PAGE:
We don’t know much about Sarah Vandike. Who she was and exactly where she lived, whom she loved and whom she lost and whom she prayed for — all has vanished in the distant past.

But one thing is certain, and it may be the most enduring fact about Sarah Vandike, a white New Jersey woman who lived in Montgomery Township in the late 1700s and early 1800s:

She voted.

In this year in which many institutions are commemorating the 100th anniversary of the 19th Amendment, which granted women the right to vote, the Museum of the American Revolution plans to highlight a long ago time in New Jersey when males and females, including people of color, could vote. And did.

Sarah Vandike's name on the 1801 Montgomery Township poll list from the New Jersey State Archive.
Museum of the American Revolution
Sarah Vandike's name on the 1801 Montgomery Township poll list from the New Jersey State Archive.

“When Women Lost the Vote: A Revolutionary Story, 1776 — 1807” will open Aug. 22 and run through March 28, 2021.

Vandike was listed in the obscure 1801 Montgomery Township poll lists that museum curators discovered in researching the exhibition. To date, they’ve found names of 163 women at local institutions and state archives. Prior to this, little proof of women voting during this period was known to exist, museum officials said.

From 1776 in New Jersey, the year of American Independence and the boiling stew of egalitarian ideas it unleashed, until 1807, “all inhabitants of this colony," including women and people of color who fulfilled residency and age requirements and were “worth fifty pounds” could go to the New Jersey polls and "vote for Representatives in Council & Assembly; and also for all other publick Officers that shall be elected by the People of the County at Large,” according to the law.

It was right there in the state constitution of 1776. Then, in 1790, to clarify, the legislature reworded the law to say “he or she" could vote. No mistaking that voting was not limited by gender, and there was no limitation placed on free people of color, either.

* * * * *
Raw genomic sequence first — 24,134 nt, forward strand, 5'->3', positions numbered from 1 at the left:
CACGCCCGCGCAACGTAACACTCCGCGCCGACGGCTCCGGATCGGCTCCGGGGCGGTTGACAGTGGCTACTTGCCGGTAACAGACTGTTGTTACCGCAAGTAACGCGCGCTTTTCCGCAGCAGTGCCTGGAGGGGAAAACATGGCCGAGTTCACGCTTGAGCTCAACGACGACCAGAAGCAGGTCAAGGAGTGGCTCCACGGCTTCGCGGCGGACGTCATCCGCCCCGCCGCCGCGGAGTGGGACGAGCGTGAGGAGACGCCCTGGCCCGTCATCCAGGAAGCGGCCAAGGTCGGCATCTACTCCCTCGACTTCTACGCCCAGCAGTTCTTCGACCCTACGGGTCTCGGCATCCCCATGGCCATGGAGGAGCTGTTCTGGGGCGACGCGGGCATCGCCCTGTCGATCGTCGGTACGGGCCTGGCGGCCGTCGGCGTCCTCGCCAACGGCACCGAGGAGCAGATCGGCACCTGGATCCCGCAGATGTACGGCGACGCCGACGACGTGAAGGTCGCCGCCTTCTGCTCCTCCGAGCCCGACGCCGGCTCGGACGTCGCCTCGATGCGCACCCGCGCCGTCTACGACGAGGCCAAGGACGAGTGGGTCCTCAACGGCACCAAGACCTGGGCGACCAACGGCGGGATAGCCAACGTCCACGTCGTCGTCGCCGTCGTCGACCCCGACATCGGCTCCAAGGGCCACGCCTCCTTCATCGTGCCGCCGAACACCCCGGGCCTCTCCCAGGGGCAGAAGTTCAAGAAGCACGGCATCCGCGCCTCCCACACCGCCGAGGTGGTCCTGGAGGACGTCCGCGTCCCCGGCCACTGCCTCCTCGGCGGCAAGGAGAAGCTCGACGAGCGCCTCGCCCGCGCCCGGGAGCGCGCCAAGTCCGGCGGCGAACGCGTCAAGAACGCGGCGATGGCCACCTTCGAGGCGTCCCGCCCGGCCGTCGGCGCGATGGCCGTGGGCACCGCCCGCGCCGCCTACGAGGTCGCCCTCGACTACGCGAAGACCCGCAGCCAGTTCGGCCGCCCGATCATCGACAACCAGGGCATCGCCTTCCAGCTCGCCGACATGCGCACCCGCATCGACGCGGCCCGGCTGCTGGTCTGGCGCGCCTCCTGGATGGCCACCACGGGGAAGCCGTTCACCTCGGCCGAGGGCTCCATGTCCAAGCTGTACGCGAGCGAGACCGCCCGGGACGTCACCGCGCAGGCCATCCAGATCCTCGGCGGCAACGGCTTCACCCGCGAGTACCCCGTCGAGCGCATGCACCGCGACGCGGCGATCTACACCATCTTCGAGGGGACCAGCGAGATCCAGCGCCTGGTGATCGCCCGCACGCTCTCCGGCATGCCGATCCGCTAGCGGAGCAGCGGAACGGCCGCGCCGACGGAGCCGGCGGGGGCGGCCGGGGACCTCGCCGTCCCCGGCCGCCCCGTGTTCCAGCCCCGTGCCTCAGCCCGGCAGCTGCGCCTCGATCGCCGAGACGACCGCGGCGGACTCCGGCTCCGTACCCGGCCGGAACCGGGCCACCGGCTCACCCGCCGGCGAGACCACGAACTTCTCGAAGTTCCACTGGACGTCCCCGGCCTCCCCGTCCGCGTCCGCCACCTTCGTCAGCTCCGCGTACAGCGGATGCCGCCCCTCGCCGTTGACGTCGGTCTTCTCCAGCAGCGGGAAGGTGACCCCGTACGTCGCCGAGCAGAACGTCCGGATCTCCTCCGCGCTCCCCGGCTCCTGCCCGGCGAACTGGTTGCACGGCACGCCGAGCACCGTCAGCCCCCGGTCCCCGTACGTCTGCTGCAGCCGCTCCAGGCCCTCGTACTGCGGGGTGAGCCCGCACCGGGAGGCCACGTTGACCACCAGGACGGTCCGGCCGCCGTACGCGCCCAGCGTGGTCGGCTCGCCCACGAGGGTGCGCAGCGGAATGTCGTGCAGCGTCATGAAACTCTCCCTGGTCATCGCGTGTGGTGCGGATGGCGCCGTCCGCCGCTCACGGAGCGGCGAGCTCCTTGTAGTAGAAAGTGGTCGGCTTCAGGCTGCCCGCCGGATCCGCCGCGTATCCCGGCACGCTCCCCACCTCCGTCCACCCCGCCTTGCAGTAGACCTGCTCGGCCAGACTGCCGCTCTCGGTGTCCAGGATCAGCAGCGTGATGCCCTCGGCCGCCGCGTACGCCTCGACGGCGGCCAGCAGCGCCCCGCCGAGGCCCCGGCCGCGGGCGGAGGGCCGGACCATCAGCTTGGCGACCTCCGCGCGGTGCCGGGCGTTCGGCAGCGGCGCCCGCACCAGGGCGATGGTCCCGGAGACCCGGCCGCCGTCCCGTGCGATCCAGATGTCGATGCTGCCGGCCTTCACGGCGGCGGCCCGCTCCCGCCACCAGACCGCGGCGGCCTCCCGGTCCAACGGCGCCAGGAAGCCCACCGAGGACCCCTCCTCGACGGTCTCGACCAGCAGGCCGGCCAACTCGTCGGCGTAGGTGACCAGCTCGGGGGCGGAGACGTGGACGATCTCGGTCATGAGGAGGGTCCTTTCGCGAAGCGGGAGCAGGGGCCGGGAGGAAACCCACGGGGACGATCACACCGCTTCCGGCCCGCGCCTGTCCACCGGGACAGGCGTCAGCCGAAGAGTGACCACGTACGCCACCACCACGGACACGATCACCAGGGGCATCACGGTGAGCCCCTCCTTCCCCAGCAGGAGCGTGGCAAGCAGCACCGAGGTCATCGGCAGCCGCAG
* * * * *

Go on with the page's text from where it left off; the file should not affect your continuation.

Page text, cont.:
Marcela Micucci, curatorial fellow in women’s history for the museum, went through archives across the state and discovered the hard evidence of women’s names written down in the poll lists.

“In this exhibition, we are reconstructing the long-forgotten stories of America’s first women voters and will explore how the next generation of suffragists stood on the shoulders of the women who first pioneered the vote,” she said.

Marcela Micucci (left) and Philip Mead from the museum, and Veronica Calder, archivist for the New Jersey State Archives, discuss the 1801 Montgomery Township poll list.
Museum of the American Revolution
Marcela Micucci (left) and Philip Mead from the museum, and Veronica Calder, archivist for the New Jersey State Archives, discuss the 1801 Montgomery Township poll list.

Philip Mead, the museum’s chief historian and director of curatorial affairs, said that prior to Micucci’s discovery of women named on the poll lists, there had been little hard evidence of women at the New Jersey polls.

“There aren’t many poll lists that even survive,” he said.

Mead said that urban and rural areas “embraced and accepted” voting by blacks and women during the period of open voting.

But with the rise of partisan hostilities, particularly those that flared up around the nasty election of 1800 pitting John Adams against Thomas Jefferson, women and people of color were “increasingly scapegoated” amid charges of voting irregularities and fraud.

In 1807, the law was changed. Thereafter, only white propertied males were allowed to vote.

It was not a just a simple matter of propertied white men asserting control and shutting down women and blacks, Micucci said. Women voted according to different interests.

“Women were not voting as a bloc,” she said.

Following 1807, no woman cast a vote in New Jersey until passage of the 19th Amendment to the U.S. Constitution opened the doors of the polling places in 1920. Black men were re-enfranchised in the U.S. by the 15th Amendment, ratified in 1870; their sisters waited another 50 years.